Saturday, July 23, 2016

A pleasant surprise...

A pleasant surprise...  A few days ago I ordered an automatic door closer for my office door.  The main goal was to make sure the door always remained shut on the air conditioned space (the rest of the shed's second floor is a veritable blast furnace in the summer).  A secondary goal was to ensure that the door never slammed shut too hard, as the acoustic panels mounted to my ceiling with magnets can be jostled loose if the building shakes too much.

So I chose a well-reviewed model (photo at right) and looked over the reviews.  A surprising number of them mentioned challenges in installing the unit – nothing that reflected on the quality of the unit itself, just that it was tricky and time-consuming (one to two hours).  I really didn't see any reason that it would be, but I steeled myself for the challenge UPS was going to deliver.

I received it yesterday, and installed it this afternoon.  The instructions were crystal clear.  It comes with a paper template that was easy to use, and was spot on.  I drilled six pilot holes, spun in six screws, mounted the arm, adjusted it, and voila! ... I had a door closer.  Total elapsed time: 12 minutes.  Challenge level (1-10 scale): 1.5.  Which leads to a ponder: who the heck are those people who wrote the reviews that had me a bit concerned about how hard this would be? 

One lesson here: when I read in Amazon reviews that installation or assembly was “challenging”, I'm going to be a bit more skeptical of that than I have been :)

Paradise ponders...

Paradise ponders...  Well, the extra dirt didn't all get cleaned up, as I suspected :)  To be fair, though, most of it is cleaned up – and I'm promised final cleanup on Monday.

I've been trying for nearly a year now to get a contractor (who shall remain unnamed) to install sprinklers in our yard.  We're also potentially interested in “fixing” our lawn, which in the areas immediately around the house is quite a mess.  There are lots of holes, it's far from flat, and in some places there are more weeds than grass – and where there's more grass, most if it is fast-growing native grass that looks more like a hay field than a lawn.  This unnamed contractor keeps promising to get going on our project, but at this point I've given up.  So I got a reference to another contractor, and he will be here on Monday to scope out the job.  If that doesn't scare him away, maybe we'll have some action this year (which is my goal).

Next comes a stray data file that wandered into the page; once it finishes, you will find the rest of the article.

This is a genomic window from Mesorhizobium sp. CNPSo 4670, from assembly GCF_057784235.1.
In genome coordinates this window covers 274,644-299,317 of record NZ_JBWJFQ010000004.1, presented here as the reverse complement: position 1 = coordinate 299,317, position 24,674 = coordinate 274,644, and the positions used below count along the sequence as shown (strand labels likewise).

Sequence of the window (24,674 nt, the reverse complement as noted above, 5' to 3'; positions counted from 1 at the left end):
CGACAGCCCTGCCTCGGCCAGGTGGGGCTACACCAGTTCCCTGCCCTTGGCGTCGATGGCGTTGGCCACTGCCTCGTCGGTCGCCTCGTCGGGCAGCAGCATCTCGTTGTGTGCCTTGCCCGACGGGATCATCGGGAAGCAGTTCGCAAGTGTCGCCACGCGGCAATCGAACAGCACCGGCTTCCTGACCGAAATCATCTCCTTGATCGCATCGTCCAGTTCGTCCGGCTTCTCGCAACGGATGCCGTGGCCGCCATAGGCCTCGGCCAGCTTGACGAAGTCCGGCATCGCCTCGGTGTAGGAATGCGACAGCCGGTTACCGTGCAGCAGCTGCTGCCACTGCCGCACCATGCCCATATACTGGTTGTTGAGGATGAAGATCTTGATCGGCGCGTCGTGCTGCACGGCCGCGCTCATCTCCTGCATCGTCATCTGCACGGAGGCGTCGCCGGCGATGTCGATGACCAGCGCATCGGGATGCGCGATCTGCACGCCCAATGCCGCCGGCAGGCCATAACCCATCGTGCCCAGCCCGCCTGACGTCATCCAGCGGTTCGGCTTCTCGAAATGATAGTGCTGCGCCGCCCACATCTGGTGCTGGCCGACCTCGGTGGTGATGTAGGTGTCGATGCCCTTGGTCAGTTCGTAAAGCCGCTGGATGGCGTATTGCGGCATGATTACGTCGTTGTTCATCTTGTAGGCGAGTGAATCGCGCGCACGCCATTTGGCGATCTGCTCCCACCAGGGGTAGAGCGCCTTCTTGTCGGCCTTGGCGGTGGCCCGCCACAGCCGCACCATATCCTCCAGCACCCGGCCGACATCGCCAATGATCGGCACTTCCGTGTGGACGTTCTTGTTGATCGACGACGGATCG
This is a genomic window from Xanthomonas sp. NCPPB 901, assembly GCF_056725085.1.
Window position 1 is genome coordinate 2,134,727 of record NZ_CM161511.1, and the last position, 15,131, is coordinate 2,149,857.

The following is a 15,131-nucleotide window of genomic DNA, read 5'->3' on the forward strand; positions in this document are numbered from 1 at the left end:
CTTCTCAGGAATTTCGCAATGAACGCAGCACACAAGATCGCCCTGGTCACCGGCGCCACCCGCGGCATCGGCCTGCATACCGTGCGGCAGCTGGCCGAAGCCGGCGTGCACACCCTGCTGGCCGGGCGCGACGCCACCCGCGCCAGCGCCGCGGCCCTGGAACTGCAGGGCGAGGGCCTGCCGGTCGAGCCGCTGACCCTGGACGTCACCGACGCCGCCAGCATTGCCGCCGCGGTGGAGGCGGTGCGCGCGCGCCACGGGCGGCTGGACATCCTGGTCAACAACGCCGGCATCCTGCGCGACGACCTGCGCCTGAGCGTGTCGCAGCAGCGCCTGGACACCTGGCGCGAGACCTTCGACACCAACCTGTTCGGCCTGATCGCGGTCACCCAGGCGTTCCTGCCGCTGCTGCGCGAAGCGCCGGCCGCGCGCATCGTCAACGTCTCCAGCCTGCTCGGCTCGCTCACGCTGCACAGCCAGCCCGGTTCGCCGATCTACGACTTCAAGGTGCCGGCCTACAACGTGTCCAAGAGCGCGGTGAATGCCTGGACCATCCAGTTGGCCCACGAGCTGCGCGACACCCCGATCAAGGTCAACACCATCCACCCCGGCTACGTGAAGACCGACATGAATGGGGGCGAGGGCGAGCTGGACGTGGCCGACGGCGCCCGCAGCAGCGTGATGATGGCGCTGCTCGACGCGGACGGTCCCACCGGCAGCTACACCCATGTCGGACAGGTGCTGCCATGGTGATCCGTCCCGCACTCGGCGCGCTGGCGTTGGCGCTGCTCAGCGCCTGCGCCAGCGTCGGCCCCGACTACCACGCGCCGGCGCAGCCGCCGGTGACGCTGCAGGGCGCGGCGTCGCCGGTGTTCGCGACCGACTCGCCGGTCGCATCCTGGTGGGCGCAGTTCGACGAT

Someday we'll probably have a straightforward project around our place, but ... the sprinkler system we need is not that project.  One complication is that a nice, paved driveway separates our lawn into two sections, and we don't want to dig up the driveway.  We have a solution for that, though: the 8" diameter Paradise water feed goes under the driveway now, and we will no longer need it after this project is finished – so we can use that as a tunnel to get the sprinkler water and wires through.  Another complication is our need to deal with highly variable pressure from the Paradise water feed.  The flow rate is generally fine, but the pressure often dips too low to reliably run sprinklers.  The new contractor instantly recommended a holding tank and pump solution: a standard and reliable way to handle the problem.  Finally, because Paradise water is full of all sorts of junk including weed seeds, we need a filter system to keep all that off the lawn.  The new contractor has a favorite solution for this, using water filters from an Israeli firm.  They're easy to clean, he tells me, which is music to my ears.  So I have hope :)

Yesterday I made lunch for Debbie and I: a BLT for her and a turkey sandwich for my own.  She pronounced the BLT “best BLT evah!”, so today she sent me out to buy the necessary ingredients for a repeat performance.  My turkey sandwich, using turkey ends from Lower's, was outstanding.  Today we're going to make an outing to the Maddox drive-in, as a treat for both of us.